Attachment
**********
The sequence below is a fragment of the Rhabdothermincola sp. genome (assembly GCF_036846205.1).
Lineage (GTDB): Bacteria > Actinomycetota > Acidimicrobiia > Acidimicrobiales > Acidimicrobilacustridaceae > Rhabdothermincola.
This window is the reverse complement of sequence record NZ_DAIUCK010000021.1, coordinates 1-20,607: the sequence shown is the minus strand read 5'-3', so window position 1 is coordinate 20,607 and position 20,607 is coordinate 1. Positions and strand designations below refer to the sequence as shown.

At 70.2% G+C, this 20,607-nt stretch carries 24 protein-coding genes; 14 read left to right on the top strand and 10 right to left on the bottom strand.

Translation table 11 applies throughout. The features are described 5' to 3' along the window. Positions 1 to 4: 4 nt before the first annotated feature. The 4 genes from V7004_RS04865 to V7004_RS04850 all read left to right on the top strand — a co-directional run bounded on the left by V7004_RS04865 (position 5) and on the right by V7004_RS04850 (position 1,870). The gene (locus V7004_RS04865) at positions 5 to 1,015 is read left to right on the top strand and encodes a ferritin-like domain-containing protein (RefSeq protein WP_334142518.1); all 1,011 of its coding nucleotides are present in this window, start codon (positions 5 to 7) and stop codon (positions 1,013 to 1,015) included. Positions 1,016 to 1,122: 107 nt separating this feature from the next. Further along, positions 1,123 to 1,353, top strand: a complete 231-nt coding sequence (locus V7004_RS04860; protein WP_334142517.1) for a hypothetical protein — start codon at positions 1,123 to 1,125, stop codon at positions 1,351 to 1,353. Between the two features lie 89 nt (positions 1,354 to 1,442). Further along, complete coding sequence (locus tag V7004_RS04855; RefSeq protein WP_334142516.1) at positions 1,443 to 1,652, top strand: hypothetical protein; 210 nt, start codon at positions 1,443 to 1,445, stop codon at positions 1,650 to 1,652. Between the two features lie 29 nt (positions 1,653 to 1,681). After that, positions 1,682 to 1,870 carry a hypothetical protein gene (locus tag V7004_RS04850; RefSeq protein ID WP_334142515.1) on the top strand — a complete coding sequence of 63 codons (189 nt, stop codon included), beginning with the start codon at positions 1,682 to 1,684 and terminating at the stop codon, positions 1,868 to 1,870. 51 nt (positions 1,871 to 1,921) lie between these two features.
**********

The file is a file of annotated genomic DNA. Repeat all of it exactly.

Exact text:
The sequence below is a fragment of the Rhabdothermincola sp. genome (assembly GCF_036846205.1).
Lineage (GTDB): Bacteria > Actinomycetota > Acidimicrobiia > Acidimicrobiales > Acidimicrobilacustridaceae > Rhabdothermincola.
This window is the reverse complement of sequence record NZ_DAIUCK010000021.1, coordinates 1-20,607: the sequence shown is the minus strand read 5'-3', so window position 1 is coordinate 20,607 and position 20,607 is coordinate 1. Positions and strand designations below refer to the sequence as shown.

At 70.2% G+C, this 20,607-nt stretch carries 24 protein-coding genes; 14 read left to right on the top strand and 10 right to left on the bottom strand.

Translation table 11 applies throughout. The features are described 5' to 3' along the window. Positions 1 to 4: 4 nt before the first annotated feature. The 4 genes from V7004_RS04865 to V7004_RS04850 all read left to right on the top strand — a co-directional run bounded on the left by V7004_RS04865 (position 5) and on the right by V7004_RS04850 (position 1,870). The gene (locus V7004_RS04865) at positions 5 to 1,015 is read left to right on the top strand and encodes a ferritin-like domain-containing protein (RefSeq protein WP_334142518.1); all 1,011 of its coding nucleotides are present in this window, start codon (positions 5 to 7) and stop codon (positions 1,013 to 1,015) included. Positions 1,016 to 1,122: 107 nt separating this feature from the next. Further along, positions 1,123 to 1,353, top strand: a complete 231-nt coding sequence (locus V7004_RS04860; protein WP_334142517.1) for a hypothetical protein — start codon at positions 1,123 to 1,125, stop codon at positions 1,351 to 1,353. Between the two features lie 89 nt (positions 1,354 to 1,442). Further along, complete coding sequence (locus tag V7004_RS04855; RefSeq protein WP_334142516.1) at positions 1,443 to 1,652, top strand: hypothetical protein; 210 nt, start codon at positions 1,443 to 1,445, stop codon at positions 1,650 to 1,652. Between the two features lie 29 nt (positions 1,653 to 1,681). After that, positions 1,682 to 1,870 carry a hypothetical protein gene (locus tag V7004_RS04850; RefSeq protein ID WP_334142515.1) on the top strand — a complete coding sequence of 63 codons (189 nt, stop codon included), beginning with the start codon at positions 1,682 to 1,684 and terminating at the stop codon, positions 1,868 to 1,870. 51 nt (positions 1,871 to 1,921) lie between these two features.